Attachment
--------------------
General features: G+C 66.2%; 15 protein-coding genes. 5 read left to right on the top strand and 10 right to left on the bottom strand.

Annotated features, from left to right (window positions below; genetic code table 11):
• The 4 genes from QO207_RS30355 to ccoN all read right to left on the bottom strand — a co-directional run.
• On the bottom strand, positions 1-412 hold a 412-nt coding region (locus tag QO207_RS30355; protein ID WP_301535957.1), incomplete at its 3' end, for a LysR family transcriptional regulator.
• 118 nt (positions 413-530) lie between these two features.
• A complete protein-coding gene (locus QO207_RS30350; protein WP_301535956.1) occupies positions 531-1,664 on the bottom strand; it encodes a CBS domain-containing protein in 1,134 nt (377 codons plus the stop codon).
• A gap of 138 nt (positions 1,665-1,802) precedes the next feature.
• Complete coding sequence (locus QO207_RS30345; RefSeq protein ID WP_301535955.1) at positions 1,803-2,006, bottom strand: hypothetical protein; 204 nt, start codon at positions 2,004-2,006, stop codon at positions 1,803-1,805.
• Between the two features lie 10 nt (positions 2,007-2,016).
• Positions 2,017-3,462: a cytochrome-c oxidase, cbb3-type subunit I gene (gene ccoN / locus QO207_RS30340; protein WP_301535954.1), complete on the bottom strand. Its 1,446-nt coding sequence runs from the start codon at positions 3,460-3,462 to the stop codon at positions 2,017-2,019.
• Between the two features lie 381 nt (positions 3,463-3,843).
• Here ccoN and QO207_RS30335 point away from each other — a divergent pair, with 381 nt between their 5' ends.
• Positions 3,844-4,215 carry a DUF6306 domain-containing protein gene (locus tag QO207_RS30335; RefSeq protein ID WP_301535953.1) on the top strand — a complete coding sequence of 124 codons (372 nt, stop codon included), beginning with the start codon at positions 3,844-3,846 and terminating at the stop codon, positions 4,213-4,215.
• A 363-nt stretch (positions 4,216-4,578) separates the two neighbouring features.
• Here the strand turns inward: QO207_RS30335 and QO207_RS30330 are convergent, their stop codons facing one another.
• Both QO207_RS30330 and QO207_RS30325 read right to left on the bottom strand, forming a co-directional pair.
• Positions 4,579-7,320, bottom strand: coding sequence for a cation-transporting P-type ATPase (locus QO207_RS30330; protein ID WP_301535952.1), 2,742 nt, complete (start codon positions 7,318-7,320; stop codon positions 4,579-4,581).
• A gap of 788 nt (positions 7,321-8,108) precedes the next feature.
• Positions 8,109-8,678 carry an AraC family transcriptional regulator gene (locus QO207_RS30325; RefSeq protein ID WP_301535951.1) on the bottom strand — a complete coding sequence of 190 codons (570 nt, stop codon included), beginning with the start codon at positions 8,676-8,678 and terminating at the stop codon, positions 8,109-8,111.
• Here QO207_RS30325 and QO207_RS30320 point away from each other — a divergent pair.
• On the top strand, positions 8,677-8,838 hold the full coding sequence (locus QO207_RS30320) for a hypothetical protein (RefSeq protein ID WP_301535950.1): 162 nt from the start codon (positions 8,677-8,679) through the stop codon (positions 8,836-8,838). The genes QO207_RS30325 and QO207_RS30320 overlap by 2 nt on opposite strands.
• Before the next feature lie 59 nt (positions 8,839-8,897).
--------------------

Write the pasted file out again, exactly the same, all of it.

General features: G+C 66.2%; 15 protein-coding genes. 5 read left to right on the top strand and 10 right to left on the bottom strand.

Annotated features, from left to right (window positions below; genetic code table 11):
• The 4 genes from QO207_RS30355 to ccoN all read right to left on the bottom strand — a co-directional run.
• On the bottom strand, positions 1-412 hold a 412-nt coding region (locus tag QO207_RS30355; protein ID WP_301535957.1), incomplete at its 3' end, for a LysR family transcriptional regulator.
• 118 nt (positions 413-530) lie between these two features.
• A complete protein-coding gene (locus QO207_RS30350; protein WP_301535956.1) occupies positions 531-1,664 on the bottom strand; it encodes a CBS domain-containing protein in 1,134 nt (377 codons plus the stop codon).
• A gap of 138 nt (positions 1,665-1,802) precedes the next feature.
• Complete coding sequence (locus QO207_RS30345; RefSeq protein ID WP_301535955.1) at positions 1,803-2,006, bottom strand: hypothetical protein; 204 nt, start codon at positions 2,004-2,006, stop codon at positions 1,803-1,805.
• Between the two features lie 10 nt (positions 2,007-2,016).
• Positions 2,017-3,462: a cytochrome-c oxidase, cbb3-type subunit I gene (gene ccoN / locus QO207_RS30340; protein WP_301535954.1), complete on the bottom strand. Its 1,446-nt coding sequence runs from the start codon at positions 3,460-3,462 to the stop codon at positions 2,017-2,019.
• Between the two features lie 381 nt (positions 3,463-3,843).
• Here ccoN and QO207_RS30335 point away from each other — a divergent pair, with 381 nt between their 5' ends.
• Positions 3,844-4,215 carry a DUF6306 domain-containing protein gene (locus tag QO207_RS30335; RefSeq protein ID WP_301535953.1) on the top strand — a complete coding sequence of 124 codons (372 nt, stop codon included), beginning with the start codon at positions 3,844-3,846 and terminating at the stop codon, positions 4,213-4,215.
• A 363-nt stretch (positions 4,216-4,578) separates the two neighbouring features.
• Here the strand turns inward: QO207_RS30335 and QO207_RS30330 are convergent, their stop codons facing one another.
• Both QO207_RS30330 and QO207_RS30325 read right to left on the bottom strand, forming a co-directional pair.
• Positions 4,579-7,320, bottom strand: coding sequence for a cation-transporting P-type ATPase (locus QO207_RS30330; protein ID WP_301535952.1), 2,742 nt, complete (start codon positions 7,318-7,320; stop codon positions 4,579-4,581).
• A gap of 788 nt (positions 7,321-8,108) precedes the next feature.
• Positions 8,109-8,678 carry an AraC family transcriptional regulator gene (locus QO207_RS30325; RefSeq protein ID WP_301535951.1) on the bottom strand — a complete coding sequence of 190 codons (570 nt, stop codon included), beginning with the start codon at positions 8,676-8,678 and terminating at the stop codon, positions 8,109-8,111.
• Here QO207_RS30325 and QO207_RS30320 point away from each other — a divergent pair.
• On the top strand, positions 8,677-8,838 hold the full coding sequence (locus QO207_RS30320) for a hypothetical protein (RefSeq protein ID WP_301535950.1): 162 nt from the start codon (positions 8,677-8,679) through the stop codon (positions 8,836-8,838). The genes QO207_RS30325 and QO207_RS30320 overlap by 2 nt on opposite strands.
• Before the next feature lie 59 nt (positions 8,839-8,897).